• Edwards Engineering (Edwards) of Napa prepared a report titled “Hall Wines, LLC, Walt Ranch, Vineyard Development Project, Preliminary Water System Master Plan,” dated November 12, 2012 ” which purports to estimate the amount of annual ground water usage by this Project. Their calculations are based upon the amount of groundwater required to irrigate 347 acres of vineyards, including frost protection for 100 of the planted vineyard acres. Vineyard density is designed at a maximum of 2,420 vines per acres with irrigation demands calculated at .5 acre/foot per acre, calculated at 213.5 acre feet or about 69,406,354 gallons of water being removed annually from the aquifer according to Appendix D to the Erosion Control Plan, at pages 256-257.
  • In order the meet demands for irrigation of the vineyard, the Walt Ranch Vineyard conversion project proposes to install 5 deep bore wells (WR-1, WR-2, WR-3, WR-4 and WR-5) and construct a total of six reservoirs on site for use by the vineyard for watering and frost protection. Two of the six reservoirs were previously approved for construction upon application of the previous property owner and are proposed for recreational use and for fire control purposes unrelated to the project. Water will be pumped from ground wells into these storage reservoirs for use because water demand exceeds well pump volume at times such as for frost protection. The proposed wells and reservoirs are in Milliken Creek watershed/drainage basin (Atlas Peak). If their pumps operate 18 hours/day, pumping will occur for 239 days a year.
  • The revised project, if approved, estimates 294 acres of vines will be planted at a planting density of 2,420 vines per acre and continues to rely upon previous estimates that irrigation for frost protection demands will result in only .5 acre foot per acre to irrigate the vines. However, estimates of water usage by the proposed vineyard project are grossly inaccurate. See comment letter by David Heitzman, undated, submitted April 1, 2016.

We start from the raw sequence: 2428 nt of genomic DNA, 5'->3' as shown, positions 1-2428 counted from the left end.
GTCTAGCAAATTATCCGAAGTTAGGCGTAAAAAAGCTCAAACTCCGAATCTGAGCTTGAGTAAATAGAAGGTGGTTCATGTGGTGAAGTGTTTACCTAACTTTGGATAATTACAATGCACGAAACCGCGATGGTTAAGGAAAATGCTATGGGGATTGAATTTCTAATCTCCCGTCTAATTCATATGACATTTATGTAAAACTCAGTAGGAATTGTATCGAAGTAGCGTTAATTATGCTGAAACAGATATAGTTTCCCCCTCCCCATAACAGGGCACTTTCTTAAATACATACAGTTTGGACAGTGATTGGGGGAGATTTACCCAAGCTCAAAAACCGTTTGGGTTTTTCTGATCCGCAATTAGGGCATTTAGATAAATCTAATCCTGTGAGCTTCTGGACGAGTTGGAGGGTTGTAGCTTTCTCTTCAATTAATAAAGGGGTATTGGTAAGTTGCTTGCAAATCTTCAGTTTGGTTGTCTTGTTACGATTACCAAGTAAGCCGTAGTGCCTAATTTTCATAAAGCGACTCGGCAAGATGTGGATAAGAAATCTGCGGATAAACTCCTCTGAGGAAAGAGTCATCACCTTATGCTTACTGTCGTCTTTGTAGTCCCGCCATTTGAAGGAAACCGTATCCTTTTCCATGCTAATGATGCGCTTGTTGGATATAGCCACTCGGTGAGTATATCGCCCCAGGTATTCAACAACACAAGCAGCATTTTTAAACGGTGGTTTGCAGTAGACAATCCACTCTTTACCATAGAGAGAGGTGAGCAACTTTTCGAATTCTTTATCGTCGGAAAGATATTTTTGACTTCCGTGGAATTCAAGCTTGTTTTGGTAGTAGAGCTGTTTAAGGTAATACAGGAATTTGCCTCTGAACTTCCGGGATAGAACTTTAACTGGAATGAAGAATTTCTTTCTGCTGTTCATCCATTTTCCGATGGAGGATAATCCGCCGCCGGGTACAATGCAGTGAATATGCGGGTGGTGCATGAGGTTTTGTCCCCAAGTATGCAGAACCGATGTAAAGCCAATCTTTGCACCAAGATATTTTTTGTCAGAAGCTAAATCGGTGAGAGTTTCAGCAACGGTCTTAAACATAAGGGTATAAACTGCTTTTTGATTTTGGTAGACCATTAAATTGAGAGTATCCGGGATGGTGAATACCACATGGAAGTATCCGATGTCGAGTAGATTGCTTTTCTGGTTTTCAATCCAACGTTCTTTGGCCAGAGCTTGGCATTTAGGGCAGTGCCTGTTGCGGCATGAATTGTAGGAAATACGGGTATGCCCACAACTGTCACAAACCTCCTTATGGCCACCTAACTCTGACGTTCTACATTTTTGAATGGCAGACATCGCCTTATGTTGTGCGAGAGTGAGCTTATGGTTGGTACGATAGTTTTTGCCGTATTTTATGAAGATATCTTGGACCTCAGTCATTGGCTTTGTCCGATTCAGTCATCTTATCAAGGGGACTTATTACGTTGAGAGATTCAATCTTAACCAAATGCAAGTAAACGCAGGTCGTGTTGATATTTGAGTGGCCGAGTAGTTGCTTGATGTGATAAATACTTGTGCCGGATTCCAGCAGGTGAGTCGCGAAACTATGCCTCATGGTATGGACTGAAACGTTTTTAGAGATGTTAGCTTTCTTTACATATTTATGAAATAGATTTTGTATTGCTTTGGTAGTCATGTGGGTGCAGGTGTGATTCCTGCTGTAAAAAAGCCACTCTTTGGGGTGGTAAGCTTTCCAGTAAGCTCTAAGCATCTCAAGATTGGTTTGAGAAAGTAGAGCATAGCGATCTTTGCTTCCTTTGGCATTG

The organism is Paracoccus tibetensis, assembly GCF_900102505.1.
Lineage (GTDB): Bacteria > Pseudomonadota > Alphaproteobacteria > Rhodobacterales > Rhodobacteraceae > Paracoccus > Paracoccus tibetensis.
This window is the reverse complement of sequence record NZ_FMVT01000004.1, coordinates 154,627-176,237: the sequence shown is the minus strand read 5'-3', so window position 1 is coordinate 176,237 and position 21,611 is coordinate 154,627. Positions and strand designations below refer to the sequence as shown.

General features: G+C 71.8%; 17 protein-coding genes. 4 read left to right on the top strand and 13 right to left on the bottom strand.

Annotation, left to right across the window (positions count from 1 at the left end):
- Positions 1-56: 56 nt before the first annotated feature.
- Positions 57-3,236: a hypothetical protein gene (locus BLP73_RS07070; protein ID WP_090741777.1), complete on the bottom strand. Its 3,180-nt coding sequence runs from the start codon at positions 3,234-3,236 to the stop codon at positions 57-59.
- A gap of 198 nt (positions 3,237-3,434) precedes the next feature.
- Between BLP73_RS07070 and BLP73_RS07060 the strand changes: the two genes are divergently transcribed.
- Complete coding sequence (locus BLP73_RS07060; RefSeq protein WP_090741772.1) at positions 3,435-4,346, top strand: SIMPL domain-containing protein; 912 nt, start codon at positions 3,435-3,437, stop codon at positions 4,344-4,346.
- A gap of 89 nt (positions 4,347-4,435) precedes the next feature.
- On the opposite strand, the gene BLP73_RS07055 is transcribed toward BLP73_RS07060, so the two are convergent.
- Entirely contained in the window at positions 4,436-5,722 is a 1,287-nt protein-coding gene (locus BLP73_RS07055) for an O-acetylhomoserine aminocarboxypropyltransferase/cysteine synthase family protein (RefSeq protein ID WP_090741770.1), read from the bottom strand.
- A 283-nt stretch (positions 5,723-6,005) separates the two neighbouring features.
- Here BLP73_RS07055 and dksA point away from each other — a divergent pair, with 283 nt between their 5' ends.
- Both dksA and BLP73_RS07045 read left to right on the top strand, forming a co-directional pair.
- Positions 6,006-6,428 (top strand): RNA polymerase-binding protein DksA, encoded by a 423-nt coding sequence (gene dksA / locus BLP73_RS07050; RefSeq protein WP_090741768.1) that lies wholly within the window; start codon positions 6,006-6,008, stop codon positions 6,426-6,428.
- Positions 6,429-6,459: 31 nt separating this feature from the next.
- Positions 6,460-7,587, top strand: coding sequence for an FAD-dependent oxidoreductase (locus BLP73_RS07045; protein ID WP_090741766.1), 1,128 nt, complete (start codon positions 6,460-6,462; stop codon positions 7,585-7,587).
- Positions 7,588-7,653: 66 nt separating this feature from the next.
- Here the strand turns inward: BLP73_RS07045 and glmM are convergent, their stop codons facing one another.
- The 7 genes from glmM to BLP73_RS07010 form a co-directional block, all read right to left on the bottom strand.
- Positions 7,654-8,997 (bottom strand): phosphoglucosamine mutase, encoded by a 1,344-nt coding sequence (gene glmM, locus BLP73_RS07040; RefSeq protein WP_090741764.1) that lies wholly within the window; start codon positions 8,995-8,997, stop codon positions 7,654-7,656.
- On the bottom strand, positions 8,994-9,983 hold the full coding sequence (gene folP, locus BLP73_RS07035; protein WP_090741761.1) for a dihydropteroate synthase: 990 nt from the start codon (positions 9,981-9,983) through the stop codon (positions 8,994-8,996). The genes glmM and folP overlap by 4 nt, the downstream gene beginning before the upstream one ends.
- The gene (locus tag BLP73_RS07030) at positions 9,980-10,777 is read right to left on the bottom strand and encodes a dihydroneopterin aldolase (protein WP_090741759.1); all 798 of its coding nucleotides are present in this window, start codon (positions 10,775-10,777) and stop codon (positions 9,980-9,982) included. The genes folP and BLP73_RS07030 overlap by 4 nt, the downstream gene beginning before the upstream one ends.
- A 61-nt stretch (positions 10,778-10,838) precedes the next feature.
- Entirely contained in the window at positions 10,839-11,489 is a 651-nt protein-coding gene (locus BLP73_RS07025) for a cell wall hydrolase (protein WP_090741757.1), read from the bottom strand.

• In 2012, UC Davis released a study entitled “Sample Costs to Establish a Vineyard and Produce Winegrapes-North Coast Region (Napa County)”. The study reveals released a study revealing that the minimal amount of water required to sustain grape vines on an annual basis increases as the vines age, reaching 100 gallons per vine by the third growth year. The report states that based upon a planting density of 1,555 vines per acre, water usage can be expected to be .5 acre feet per year. (Calculations for water usage are calculated by multiplying the number of vines by the number of acres planted.) For further specifics, please see the UC Davis study.
  • Based upon the discrepancy in the planting density, the water usage estimates are off by at least 47%. When coupled with the use of water for frost protection, the Walt Ranch Vineyard Conversion project will use nearer to 291 acre feet of water per year or 94,822,766 million gallons!
  • For further detailed discussion about the discrepancy in calculation of estimated water usage by Walt Ranch Project Proponents, see the FEIR comment letters submitted by Nancy Tamarisk, Napa Sierra Club dated April 4, 2016, and David Heitzman, undated, submitted April 1, 2016.
  • drought signA prolonged drought and demonstrable climate change is working in concert to prevent the aquifer from recharging at historic rates. Watersheds are already showing signs of severe strain in the Napa Valley. Geohydrologist Greg Kamman contends that the Walt Ranch Vineyard Conversion project would contribute to a significant adverse impact on groundwater resources by reducing recharge of the MST Groundwater Deficient Area. His findings are based upon his opinion that the Walt Ranch project has used an inflated recharge rate and have not accurately calculated available project water supply. See report prepared by geohydrologist Greg Kamman, PG, CHG, dated April 2, 2016, at pg. 10.
  • There are no guarantees by the current project developers that water will be available for future use should Hall-Brambletree sell any or all of the 35 pieces of acreage which comprise the existing Walt Ranch.
  • The cumulative impacts in the DEIR analysis for pumping of the aquifer under the Walt Ranch Vineyard Conversion Project fails to include any consideration of (1) a severe drought scenario (2) a rainfall scenario that relies upon records from the Napa State Hospital for its annual average and (3) pumping from all wells in the nearby vicinity. Expert Matt Hagemann stated in his report that the EIR should be revised to model for cumulative impacts.
  • These cumulative impacts would take into consideration pumping from the COCWD well in combination with groundwater recharge for an average rainfall year (consistent with the Napa State Hospital rainfall records) and during a severe drought for a modeling of a true representation of the best and worst case scenarios. See report submitted by geohydrologist Matt Hagemann, PG, CHG, QSD, QSP, SWAPE Technical Consultants, dated November 19, 2014.
  • Groundwater depletion has become a state-wide concern, especially during the recent prolonged drought which shows no signs of abating. The effects of the current drought are dramatically apparent in this NASA GRACE Satellite imageNASA GRACE